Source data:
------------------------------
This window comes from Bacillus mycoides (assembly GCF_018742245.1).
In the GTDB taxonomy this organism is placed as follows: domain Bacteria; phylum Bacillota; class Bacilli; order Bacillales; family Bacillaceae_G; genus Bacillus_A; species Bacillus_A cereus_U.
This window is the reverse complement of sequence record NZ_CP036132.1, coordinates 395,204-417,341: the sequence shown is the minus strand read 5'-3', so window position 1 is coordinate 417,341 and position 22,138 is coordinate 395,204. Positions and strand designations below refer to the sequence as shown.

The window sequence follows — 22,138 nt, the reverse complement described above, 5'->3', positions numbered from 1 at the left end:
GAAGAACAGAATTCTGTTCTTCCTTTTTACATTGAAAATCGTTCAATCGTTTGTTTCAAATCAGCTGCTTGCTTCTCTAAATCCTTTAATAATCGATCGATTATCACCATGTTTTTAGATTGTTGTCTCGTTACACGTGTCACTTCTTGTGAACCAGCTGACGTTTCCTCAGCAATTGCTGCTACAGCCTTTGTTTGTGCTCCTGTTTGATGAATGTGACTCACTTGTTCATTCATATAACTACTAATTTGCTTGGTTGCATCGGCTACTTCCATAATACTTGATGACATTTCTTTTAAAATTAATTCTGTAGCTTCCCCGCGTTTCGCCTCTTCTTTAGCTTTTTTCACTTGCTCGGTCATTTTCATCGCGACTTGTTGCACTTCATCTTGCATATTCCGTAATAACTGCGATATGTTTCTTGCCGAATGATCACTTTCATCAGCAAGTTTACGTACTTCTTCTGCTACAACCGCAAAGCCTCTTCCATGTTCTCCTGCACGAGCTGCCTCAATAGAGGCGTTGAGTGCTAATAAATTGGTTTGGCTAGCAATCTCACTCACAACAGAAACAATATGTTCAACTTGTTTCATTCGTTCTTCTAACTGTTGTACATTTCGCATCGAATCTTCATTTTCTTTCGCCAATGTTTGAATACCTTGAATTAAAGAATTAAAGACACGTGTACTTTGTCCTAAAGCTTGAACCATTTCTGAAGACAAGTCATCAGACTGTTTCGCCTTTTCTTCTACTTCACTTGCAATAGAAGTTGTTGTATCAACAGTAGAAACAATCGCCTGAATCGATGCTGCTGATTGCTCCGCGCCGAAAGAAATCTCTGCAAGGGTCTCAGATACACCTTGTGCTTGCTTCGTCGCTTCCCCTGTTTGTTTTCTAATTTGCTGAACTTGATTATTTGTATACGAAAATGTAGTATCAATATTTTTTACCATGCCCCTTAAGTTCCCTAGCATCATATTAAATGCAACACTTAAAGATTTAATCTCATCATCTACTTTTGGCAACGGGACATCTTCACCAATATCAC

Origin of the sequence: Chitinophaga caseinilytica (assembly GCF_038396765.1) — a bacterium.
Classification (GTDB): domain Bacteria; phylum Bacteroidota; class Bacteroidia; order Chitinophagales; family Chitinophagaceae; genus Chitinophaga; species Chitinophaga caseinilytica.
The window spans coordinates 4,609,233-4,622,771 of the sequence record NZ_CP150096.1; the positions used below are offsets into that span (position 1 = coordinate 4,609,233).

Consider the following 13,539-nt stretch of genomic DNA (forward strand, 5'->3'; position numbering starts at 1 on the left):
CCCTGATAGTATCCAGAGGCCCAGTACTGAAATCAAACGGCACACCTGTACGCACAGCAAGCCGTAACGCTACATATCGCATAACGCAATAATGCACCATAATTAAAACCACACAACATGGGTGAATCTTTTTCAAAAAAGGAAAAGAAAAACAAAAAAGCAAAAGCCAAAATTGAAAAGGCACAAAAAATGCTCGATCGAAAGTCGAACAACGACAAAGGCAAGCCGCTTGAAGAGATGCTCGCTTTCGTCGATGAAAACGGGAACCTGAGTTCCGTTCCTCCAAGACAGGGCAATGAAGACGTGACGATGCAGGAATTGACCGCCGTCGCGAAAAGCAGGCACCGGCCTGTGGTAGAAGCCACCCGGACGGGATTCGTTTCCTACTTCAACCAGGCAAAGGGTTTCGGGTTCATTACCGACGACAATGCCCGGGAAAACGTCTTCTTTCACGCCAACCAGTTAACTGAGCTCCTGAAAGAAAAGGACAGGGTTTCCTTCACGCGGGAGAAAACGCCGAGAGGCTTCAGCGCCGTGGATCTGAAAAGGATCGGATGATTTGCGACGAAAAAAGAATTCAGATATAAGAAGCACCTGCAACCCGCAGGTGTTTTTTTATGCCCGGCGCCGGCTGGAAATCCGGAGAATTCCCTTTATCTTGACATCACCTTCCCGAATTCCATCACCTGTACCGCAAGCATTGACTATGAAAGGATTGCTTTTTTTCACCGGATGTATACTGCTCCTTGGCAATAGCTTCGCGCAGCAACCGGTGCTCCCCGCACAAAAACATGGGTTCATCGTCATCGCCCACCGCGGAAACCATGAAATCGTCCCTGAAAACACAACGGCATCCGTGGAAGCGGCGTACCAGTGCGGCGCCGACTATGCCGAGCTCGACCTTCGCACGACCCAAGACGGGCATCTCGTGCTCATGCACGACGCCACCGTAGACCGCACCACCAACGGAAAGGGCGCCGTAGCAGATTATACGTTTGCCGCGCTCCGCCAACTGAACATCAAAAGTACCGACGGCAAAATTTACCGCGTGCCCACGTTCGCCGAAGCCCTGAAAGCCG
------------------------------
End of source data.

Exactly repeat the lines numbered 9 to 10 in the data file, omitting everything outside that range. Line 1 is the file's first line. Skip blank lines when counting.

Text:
Consider the following 13,539-nt stretch of genomic DNA (forward strand, 5'->3'; position numbering starts at 1 on the left):
CCCTGATAGTATCCAGAGGCCCAGTACTGAAATCAAACGGCACACCTGTACGCACAGCAAGCCGTAACGCTACATATCGCATAACGCAATAATGCACCATAATTAAAACCACACAACATGGGTGAATCTTTTTCAAAAAAGGAAAAGAAAAACAAAAAAGCAAAAGCCAAAATTGAAAAGGCACAAAAAATGCTCGATCGAAAGTCGAACAACGACAAAGGCAAGCCGCTTGAAGAGATGCTCGCTTTCGTCGATGAAAACGGGAACCTGAGTTCCGTTCCTCCAAGACAGGGCAATGAAGACGTGACGATGCAGGAATTGACCGCCGTCGCGAAAAGCAGGCACCGGCCTGTGGTAGAAGCCACCCGGACGGGATTCGTTTCCTACTTCAACCAGGCAAAGGGTTTCGGGTTCATTACCGACGACAATGCCCGGGAAAACGTCTTCTTTCACGCCAACCAGTTAACTGAGCTCCTGAAAGAAAAGGACAGGGTTTCCTTCACGCGGGAGAAAACGCCGAGAGGCTTCAGCGCCGTGGATCTGAAAAGGATCGGATGATTTGCGACGAAAAAAGAATTCAGATATAAGAAGCACCTGCAACCCGCAGGTGTTTTTTTATGCCCGGCGCCGGCTGGAAATCCGGAGAATTCCCTTTATCTTGACATCACCTTCCCGAATTCCATCACCTGTACCGCAAGCATTGACTATGAAAGGATTGCTTTTTTTCACCGGATGTATACTGCTCCTTGGCAATAGCTTCGCGCAGCAACCGGTGCTCCCCGCACAAAAACATGGGTTCATCGTCATCGCCCACCGCGGAAACCATGAAATCGTCCCTGAAAACACAACGGCATCCGTGGAAGCGGCGTACCAGTGCGGCGCCGACTATGCCGAGCTCGACCTTCGCACGACCCAAGACGGGCATCTCGTGCTCATGCACGACGCCACCGTAGACCGCACCACCAACGGAAAGGGCGCCGTAGCAGATTATACGTTTGCCGCGCTCCGCCAACTGAACATCAAAAGTACCGACGGCAAAATTTACCGCGTGCCCACGTTCGCCGAAGCCCTGAAAGCCG